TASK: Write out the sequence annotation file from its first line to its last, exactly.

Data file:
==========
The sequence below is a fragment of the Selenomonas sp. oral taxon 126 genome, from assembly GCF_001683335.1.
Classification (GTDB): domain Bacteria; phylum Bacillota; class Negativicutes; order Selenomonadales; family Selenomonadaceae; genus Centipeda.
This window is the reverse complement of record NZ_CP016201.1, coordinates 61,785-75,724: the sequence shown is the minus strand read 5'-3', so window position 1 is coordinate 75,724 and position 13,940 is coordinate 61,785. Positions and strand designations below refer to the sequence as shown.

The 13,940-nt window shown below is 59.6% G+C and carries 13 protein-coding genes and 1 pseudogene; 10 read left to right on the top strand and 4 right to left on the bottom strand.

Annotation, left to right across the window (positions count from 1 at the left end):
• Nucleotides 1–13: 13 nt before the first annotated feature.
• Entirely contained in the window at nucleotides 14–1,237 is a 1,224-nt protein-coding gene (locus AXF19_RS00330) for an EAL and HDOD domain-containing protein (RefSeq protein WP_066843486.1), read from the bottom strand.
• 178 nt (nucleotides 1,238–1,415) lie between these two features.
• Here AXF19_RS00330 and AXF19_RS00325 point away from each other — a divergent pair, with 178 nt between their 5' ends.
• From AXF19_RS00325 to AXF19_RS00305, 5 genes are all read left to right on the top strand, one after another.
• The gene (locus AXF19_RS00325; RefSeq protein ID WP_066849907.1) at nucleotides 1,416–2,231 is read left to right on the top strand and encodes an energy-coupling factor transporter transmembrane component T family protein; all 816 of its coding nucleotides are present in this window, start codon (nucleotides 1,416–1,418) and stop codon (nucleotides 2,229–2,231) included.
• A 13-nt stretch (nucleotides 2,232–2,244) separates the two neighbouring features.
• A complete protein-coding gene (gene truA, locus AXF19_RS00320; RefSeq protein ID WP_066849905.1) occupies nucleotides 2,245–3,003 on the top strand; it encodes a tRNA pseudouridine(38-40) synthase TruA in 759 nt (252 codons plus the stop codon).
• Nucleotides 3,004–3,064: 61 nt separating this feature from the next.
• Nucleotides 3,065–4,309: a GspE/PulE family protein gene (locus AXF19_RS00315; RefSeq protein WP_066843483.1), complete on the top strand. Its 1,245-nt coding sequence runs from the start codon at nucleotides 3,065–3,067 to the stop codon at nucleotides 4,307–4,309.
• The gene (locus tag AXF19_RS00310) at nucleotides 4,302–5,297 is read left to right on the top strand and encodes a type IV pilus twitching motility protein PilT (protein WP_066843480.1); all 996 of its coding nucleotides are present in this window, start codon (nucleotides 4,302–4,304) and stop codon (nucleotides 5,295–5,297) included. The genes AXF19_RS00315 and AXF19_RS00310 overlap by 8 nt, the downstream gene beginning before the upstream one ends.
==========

The sequence below is a fragment of the Selenomonas sp. oral taxon 126 genome, from assembly GCF_001683335.1.
Classification (GTDB): domain Bacteria; phylum Bacillota; class Negativicutes; order Selenomonadales; family Selenomonadaceae; genus Centipeda.
This window is the reverse complement of record NZ_CP016201.1, coordinates 61,785-75,724: the sequence shown is the minus strand read 5'-3', so window position 1 is coordinate 75,724 and position 13,940 is coordinate 61,785. Positions and strand designations below refer to the sequence as shown.

The 13,940-nt window shown below is 59.6% G+C and carries 13 protein-coding genes and 1 pseudogene; 10 read left to right on the top strand and 4 right to left on the bottom strand.

Annotation, left to right across the window (positions count from 1 at the left end):
• Nucleotides 1–13: 13 nt before the first annotated feature.
• Entirely contained in the window at nucleotides 14–1,237 is a 1,224-nt protein-coding gene (locus AXF19_RS00330) for an EAL and HDOD domain-containing protein (RefSeq protein WP_066843486.1), read from the bottom strand.
• 178 nt (nucleotides 1,238–1,415) lie between these two features.
• Here AXF19_RS00330 and AXF19_RS00325 point away from each other — a divergent pair, with 178 nt between their 5' ends.
• From AXF19_RS00325 to AXF19_RS00305, 5 genes are all read left to right on the top strand, one after another.
• The gene (locus AXF19_RS00325; RefSeq protein ID WP_066849907.1) at nucleotides 1,416–2,231 is read left to right on the top strand and encodes an energy-coupling factor transporter transmembrane component T family protein; all 816 of its coding nucleotides are present in this window, start codon (nucleotides 1,416–1,418) and stop codon (nucleotides 2,229–2,231) included.
• A 13-nt stretch (nucleotides 2,232–2,244) separates the two neighbouring features.
• A complete protein-coding gene (gene truA, locus AXF19_RS00320; RefSeq protein ID WP_066849905.1) occupies nucleotides 2,245–3,003 on the top strand; it encodes a tRNA pseudouridine(38-40) synthase TruA in 759 nt (252 codons plus the stop codon).
• Nucleotides 3,004–3,064: 61 nt separating this feature from the next.
• Nucleotides 3,065–4,309: a GspE/PulE family protein gene (locus AXF19_RS00315; RefSeq protein WP_066843483.1), complete on the top strand. Its 1,245-nt coding sequence runs from the start codon at nucleotides 3,065–3,067 to the stop codon at nucleotides 4,307–4,309.
• The gene (locus tag AXF19_RS00310) at nucleotides 4,302–5,297 is read left to right on the top strand and encodes a type IV pilus twitching motility protein PilT (protein WP_066843480.1); all 996 of its coding nucleotides are present in this window, start codon (nucleotides 4,302–4,304) and stop codon (nucleotides 5,295–5,297) included. The genes AXF19_RS00315 and AXF19_RS00310 overlap by 8 nt, the downstream gene beginning before the upstream one ends.